GW And Jimmy, you went back to Headley Grange, which looms so large in Zeppelin lore. What was that like for you?

PAGE To be honest, it was pretty emotional going back there. It was interesting walking around it, as it’s furnished today as opposed to the shell it was back in the day. It was quite emotional going back into the hallway. It’s an extremely ambient hall. You definitely get the idea of the spectrum of the sound in that hall. Just by clapping, you can hear the natural reverb in there.

GW Near the end of the movie, you all play Zeppelin’s “In My Time of Dying.” How did that come about? Jimmy, did that come from you?

PAGE It did. We were playing bottleneck steel and I wanted to see how it would go. I thought it could be quite interesting. I think they kind of knew it.

WHITE That came out of us playing some slide songs. We had played “Bullet the Blue Sky,” and it built into this crescendo, and it just kind of came up to play that one. Jimmy taught us how to play it. There was a real connection happening at that point.

GW Edge and Jack, it almost seemed as if you two were a little tentative at first, as if you were pupils at the feet of the master. But then, Jimmy, you seemed to give them this little signal that said, “Go for it,” and then suddenly they loosened up and started playing in their own unique styles.

PAGE Well, that would have been the natural process of us all coming together and saying “hello” on the stage and knowing there was going to have to be some musical delivery. But Davis wanted to get a real meeting of the minds, and it turned into a real organic thing.

I have to say, it was great to hear The Edge play that song. He just went roaring into this bottleneck lead, and it was really trippy to hear him play so off-the-cuff and do it so well.

THE EDGE It was fun to delve into. There’s moments where you’re trying something out and you think, This is how it goes, and then, suddenly, music happens. That’s what happened there. It was great.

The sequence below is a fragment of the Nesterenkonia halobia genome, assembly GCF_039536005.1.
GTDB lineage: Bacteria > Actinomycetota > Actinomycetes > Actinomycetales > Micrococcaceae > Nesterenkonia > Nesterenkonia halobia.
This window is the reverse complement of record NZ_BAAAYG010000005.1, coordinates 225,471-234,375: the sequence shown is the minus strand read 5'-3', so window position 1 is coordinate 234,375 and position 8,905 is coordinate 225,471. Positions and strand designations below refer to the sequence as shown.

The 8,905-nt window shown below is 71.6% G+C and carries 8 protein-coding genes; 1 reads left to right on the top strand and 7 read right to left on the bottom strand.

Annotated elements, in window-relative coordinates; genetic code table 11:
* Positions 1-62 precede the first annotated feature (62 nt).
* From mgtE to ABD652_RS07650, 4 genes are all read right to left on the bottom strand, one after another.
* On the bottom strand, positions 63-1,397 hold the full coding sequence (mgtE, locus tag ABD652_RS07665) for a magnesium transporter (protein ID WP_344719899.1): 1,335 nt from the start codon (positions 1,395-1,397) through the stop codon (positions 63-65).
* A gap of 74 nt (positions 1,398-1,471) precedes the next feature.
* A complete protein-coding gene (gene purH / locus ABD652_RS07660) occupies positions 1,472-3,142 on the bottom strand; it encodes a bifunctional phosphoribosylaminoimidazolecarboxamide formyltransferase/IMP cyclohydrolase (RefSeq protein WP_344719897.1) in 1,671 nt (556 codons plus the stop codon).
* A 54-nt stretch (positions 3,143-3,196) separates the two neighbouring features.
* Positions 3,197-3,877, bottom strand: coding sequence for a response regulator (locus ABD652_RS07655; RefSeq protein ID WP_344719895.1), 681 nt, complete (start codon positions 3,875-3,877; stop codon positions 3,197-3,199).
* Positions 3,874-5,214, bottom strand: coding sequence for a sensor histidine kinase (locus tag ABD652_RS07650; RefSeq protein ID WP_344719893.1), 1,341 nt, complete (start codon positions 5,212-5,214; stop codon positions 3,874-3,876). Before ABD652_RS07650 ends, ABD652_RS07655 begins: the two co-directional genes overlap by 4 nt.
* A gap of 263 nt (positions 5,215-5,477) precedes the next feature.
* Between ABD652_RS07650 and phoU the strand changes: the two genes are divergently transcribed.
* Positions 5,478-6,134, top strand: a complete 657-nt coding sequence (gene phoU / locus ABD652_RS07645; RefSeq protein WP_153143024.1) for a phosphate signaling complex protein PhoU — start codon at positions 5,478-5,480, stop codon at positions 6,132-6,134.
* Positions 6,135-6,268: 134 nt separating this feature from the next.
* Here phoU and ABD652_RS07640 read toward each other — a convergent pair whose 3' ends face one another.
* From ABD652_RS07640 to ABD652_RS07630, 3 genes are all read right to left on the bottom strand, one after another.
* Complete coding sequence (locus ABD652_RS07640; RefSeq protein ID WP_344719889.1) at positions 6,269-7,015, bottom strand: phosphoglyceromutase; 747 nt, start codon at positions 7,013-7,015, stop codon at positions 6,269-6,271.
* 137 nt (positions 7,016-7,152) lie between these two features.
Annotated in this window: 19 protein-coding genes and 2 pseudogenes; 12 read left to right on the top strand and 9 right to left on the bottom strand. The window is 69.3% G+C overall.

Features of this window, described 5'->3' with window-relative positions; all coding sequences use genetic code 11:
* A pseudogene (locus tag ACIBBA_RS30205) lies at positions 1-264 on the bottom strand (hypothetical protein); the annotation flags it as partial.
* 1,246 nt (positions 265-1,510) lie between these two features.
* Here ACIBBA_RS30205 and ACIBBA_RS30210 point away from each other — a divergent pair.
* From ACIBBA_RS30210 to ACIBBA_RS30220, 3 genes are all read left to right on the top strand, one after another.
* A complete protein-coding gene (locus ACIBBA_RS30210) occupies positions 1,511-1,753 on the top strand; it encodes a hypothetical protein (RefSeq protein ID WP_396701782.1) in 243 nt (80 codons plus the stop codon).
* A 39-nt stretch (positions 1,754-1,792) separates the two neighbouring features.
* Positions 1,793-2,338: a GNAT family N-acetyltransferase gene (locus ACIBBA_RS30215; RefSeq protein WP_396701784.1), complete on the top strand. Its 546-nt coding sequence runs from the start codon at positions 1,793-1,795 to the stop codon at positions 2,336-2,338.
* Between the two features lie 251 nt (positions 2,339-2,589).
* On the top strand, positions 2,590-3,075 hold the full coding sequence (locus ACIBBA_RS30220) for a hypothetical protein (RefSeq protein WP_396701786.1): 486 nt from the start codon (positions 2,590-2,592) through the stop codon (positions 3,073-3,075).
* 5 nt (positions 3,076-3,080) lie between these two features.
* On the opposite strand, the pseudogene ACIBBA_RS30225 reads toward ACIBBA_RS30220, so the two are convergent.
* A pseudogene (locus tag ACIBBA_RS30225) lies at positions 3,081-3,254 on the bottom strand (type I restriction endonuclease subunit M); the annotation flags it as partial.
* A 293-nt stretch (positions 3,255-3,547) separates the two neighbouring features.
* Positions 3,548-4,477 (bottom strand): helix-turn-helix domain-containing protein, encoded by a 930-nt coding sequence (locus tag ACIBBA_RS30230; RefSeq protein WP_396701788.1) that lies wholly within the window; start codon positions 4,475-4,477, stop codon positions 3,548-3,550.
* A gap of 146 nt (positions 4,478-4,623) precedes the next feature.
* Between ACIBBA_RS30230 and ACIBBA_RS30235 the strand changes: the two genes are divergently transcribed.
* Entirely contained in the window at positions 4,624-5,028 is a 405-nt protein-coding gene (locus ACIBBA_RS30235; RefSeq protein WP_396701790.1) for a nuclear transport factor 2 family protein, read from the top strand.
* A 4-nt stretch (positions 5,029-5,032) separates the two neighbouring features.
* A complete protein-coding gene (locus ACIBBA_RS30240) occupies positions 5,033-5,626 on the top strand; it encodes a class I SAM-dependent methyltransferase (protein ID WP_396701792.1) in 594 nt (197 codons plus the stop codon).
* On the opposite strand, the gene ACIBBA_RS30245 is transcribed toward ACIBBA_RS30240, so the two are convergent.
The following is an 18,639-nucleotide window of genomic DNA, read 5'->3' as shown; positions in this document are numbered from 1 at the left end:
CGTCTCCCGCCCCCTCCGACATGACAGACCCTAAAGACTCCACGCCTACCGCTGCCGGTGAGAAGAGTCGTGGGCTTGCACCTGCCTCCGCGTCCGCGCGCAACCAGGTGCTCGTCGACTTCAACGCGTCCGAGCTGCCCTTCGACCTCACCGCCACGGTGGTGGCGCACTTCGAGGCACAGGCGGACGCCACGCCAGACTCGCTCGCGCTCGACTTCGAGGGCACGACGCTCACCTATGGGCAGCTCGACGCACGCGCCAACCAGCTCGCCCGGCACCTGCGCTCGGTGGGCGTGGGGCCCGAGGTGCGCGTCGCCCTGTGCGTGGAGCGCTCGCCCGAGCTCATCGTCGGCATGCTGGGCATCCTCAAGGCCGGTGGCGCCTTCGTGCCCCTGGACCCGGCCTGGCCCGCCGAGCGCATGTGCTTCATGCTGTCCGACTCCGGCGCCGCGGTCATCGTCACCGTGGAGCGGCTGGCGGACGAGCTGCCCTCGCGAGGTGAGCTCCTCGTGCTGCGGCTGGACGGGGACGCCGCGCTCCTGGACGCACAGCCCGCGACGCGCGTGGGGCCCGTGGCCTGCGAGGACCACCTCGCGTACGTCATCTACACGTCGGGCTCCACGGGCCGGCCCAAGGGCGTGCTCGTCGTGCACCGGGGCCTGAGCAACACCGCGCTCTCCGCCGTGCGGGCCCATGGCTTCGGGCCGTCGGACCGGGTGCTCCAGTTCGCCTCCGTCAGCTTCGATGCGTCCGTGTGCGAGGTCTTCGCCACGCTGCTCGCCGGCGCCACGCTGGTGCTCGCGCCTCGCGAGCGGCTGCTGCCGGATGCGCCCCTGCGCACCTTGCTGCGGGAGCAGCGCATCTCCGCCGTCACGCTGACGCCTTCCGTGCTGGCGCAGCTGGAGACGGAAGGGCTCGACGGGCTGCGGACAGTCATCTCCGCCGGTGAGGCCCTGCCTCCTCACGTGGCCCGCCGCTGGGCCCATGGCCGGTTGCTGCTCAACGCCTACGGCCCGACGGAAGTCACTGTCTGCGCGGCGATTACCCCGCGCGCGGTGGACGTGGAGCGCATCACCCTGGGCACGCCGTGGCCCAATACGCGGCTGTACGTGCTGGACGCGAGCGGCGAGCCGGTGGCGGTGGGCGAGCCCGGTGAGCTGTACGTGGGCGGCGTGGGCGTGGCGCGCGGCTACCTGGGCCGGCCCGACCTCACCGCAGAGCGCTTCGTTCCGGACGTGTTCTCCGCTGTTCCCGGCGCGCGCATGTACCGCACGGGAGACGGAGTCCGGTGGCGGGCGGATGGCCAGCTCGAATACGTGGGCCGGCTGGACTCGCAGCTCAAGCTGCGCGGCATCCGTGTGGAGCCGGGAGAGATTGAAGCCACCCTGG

WHITE It’s funny. You can hear these connections between that song and U2’s “Even Better Than the Real Thing” or even some of the things that have gone on White Stripes records. Really, it all goes back to the blues.

GW Jimmy, what are your favorite parts of the movie?

PAGE There’s a couple moments I particularly like. When Jack says, “You have to have a conflict with the instrument,” I like that. [laughs] And with The Edge, when he’s sitting and listening to the tapes of “Where the Streets Have No Name.”

THE EDGE That was in this little cottage in North Dublin, just after the second album was recorded. It was a place where we wrote and rehearsed for the War album.

PAGE I liked where he was listening to the tapes and showing how he shapes his sound. There are a lot of moments that really grab you. Some are quite poignant, some are really urgent.

GW Was that strange for you, Edge, playing your old demos on film for everybody to hear? Did you feel vulnerable?

THE EDGE No. [laughs] I’m beyond embarrassment about the way we operate. We’re a dysfunctional band on so many levels.

GW One of the most memorable parts of the movie is where you, Jimmy, put on your old vinyl copy of Link Wray’s “Rumble.” The look on your face, your smile—it says it all. And then you even do a little air guitar to it. That song really affected you and still does.

PAGE Sure. I was a kid when I first heard that, and I remember going, “What the hell is he doing on that?” And he was just turning up his vibrato. It was so cool! It’s just a majestic piece of music, isn’t it? Just wonderful.

GW The guitar is such a large topic when you think about it: what makes people want to play it, what makes people come at it in their own way. Do you feel the film illuminated the artistic process of playing the guitar?

PAGE I think it really does. You’ve got three real character guitarists; everybody’s so individual, with such unique styles and techniques. And yet, there is a good blend within it all, which is a wonderful thing. We’ve heard these three guitarists’ characters come through on the guitar, and now we have this very interesting forum where they can all come together.